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New Hope for Chagas Disease Treatment

01.04.2005


Chagas disease, which is transmitted to humans by a blood-sucking insect known as an Assassin bug, is the most devastating parasitic infection in Central and South America and Mexico. The protozoan parasite that causes the disease, Trypanosoma cruzi, infects 16 to 18 million people, causing severe chronic illness and tens of thousands of deaths per year.



Until now, there has been no effective treatment for the long-term, chronic form of Chagas disease, which kills up to one-third of those infected, usually by heart failure. However, two Howard Hughes Medical Institute (HHMI) international research scholars have now found that in mice, a compound called TAK-187 is significantly more effective than the current standard of care - the drug benznidazole - in preventing T. cruzi-induced cardiac damage. Julio Urbina from the Venezuelan Institute for Scientific Research, Miguel Angel Basombrio from the National University of Salta, and colleagues report their findings in an early online publication of the April issue of the journal Antimicrobial Agents and Chemotherapy.

“Only one percent of the new drugs introduced to the market in the last 25 years were developed to treat tropical diseases, despite the enormous unmet need for such compounds.”
Julio Urbina



Benznidazole, a drug used to treat acute, recent Chagas infections, often has toxic side effects and does not work once the disease has entered its chronic phase. As an alternative, Urbina, Basombrio, and colleagues tested TAK-187, a compound that prevents T.cruzi from producing a member of the steroid family called ergosterol, which is essential to the parasite’s life cycle. The compound is currently in development as a systemic antifungal agent, but the results of the current study suggest that drugs of this type, which inhibit ergosterol synthesis, could be a “superior alternative to currently available therapy in the management of chronic Chagas disease,” Urbina and Basombrio write in their report.

The scientists infected a group of mice with T.cruzi, then treated those mice with either TAK-187, benznidazole, or nothing at all. While both drugs eliminated T.cruzi from the blood of infected animals, the researchers found that TAK-187 was more effective at preventing cardiac and skeletal inflammation and tissue damage, with no toxic side effects. Cardiac and skeletal damage occur in chronic Chagas infection, causing crippling and death.

Importantly, TAK-187 was effective at a dose that was both 10 times lower and administered less frequently than that of benznidazole. The researchers think this may be because the new compound is eliminated more slowly than benznidazole from the treated animals and is also more resistant to metabolism by the mammalian host.

The latest study confirms results published in 2003 by Urbina and colleagues in the International Journal of Antimicrobial Agents, when they found TAK-187 effective against drug-resistant strains of T.cruzi.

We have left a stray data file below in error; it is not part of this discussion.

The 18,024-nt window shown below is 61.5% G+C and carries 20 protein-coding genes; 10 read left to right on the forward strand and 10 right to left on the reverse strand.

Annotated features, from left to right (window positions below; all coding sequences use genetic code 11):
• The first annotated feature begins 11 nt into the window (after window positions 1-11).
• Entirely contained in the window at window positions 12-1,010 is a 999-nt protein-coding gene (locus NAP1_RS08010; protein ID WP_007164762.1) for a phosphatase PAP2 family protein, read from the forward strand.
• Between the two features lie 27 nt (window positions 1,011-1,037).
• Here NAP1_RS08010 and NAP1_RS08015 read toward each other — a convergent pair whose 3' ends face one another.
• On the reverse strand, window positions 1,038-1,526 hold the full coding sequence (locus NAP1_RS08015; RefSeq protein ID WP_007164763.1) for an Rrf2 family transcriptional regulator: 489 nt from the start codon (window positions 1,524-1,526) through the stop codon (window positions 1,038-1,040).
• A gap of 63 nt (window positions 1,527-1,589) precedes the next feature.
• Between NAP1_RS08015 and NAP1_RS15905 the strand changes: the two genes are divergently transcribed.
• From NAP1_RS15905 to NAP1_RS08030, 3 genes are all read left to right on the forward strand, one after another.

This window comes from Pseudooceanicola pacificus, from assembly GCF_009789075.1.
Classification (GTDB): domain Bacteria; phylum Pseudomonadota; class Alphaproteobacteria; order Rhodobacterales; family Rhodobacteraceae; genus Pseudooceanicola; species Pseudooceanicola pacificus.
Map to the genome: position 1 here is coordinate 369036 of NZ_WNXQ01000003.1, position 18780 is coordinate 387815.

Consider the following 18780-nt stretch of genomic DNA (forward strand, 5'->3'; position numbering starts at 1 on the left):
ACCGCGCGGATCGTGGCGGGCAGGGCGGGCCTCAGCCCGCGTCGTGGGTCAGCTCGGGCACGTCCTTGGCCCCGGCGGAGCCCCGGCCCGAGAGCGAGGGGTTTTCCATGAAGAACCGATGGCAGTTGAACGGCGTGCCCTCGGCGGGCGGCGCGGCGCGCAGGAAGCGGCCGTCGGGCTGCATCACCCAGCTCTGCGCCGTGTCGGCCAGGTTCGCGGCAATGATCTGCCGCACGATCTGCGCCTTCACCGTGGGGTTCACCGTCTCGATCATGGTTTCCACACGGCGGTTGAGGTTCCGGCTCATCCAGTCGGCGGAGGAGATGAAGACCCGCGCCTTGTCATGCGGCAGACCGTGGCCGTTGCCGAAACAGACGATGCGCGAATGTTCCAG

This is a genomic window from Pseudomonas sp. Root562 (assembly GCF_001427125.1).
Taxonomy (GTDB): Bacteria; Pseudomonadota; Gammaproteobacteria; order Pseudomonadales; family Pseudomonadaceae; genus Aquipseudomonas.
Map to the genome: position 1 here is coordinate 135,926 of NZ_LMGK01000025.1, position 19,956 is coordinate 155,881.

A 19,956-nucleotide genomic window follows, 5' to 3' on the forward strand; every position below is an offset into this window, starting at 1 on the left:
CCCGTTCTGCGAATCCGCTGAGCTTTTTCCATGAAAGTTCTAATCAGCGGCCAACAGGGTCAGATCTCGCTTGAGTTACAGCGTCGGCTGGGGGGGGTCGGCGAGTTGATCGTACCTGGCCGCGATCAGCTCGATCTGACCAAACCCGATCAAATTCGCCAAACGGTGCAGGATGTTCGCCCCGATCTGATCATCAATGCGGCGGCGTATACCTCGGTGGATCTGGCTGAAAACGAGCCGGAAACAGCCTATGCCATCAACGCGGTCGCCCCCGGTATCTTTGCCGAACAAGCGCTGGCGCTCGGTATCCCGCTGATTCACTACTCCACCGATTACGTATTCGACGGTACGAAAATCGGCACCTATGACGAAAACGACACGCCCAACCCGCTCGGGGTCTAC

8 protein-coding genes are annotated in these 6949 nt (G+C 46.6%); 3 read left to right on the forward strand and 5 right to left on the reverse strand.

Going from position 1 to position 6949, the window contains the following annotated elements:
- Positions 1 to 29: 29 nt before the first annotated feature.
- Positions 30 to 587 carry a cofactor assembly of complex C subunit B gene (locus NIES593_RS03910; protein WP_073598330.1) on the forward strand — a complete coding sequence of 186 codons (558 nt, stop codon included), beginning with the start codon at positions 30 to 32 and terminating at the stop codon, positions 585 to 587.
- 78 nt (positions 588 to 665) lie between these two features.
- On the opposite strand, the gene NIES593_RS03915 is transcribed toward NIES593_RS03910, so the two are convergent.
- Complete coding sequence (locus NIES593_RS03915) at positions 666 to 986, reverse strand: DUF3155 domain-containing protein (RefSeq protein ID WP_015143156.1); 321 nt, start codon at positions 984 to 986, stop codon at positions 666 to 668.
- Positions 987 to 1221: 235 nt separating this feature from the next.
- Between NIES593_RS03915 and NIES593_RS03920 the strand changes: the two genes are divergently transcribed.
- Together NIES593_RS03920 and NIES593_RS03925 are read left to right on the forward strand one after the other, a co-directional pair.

“These results, together with the previous publication, are very promising,” said Roberto Docampo, a professor at the Center for Tropical and Emerging Global Diseases at University of Georgia. “The results strongly support the view that a more efficient treatment for Chagas disease could be available.” But Louis Kirchhoff, a professor at University of Iowa, questions whether the drug is effective enough. “TAK-187 suppresses T-cruzi,” he said. “What we are looking for is a compound that wipes out the parasite.”

Urbina and colleagues now plan clinical trials to determine the safety and efficacy of TAK-187 in patients with Chagas disease. “We must now examine the safety and effectiveness of therapeutic doses of this drug and determine the optimal administration schedule, the treatment duration, and its possible combination with other drugs,” said Basombrio, who started studying the disease 28 years ago because it is so prevalent in his homeland of Argentina.

Takeda Chemical Company, the largest pharmaceutical manufacturer in Japan, has patented TAK-187 as a systemic antifungal agent. “The clinical development of this compound as an anti-T-cruzi agent in humans will depend on legal and economic agreements with Takeda, which are being sought through the World Health Organization,” said Urbina.

The Venezuelan started doing basic research on Chagas disease 25 years ago, concerned by the neglect of this tropical disease by the pharmaceutical industry and most academic research centers in Latin America and throughout the world. “Only one percent of the new drugs introduced to the market in the last 25 years were developed to treat tropical diseases, despite the enormous unmet need for such compounds,” he said. “Only 10 percent of current global health research is directed to address the medical needs of 90 percent of the human population.”

Jennifer Donovan | EurekAlert!
Further information:
http://www.hhmi.org

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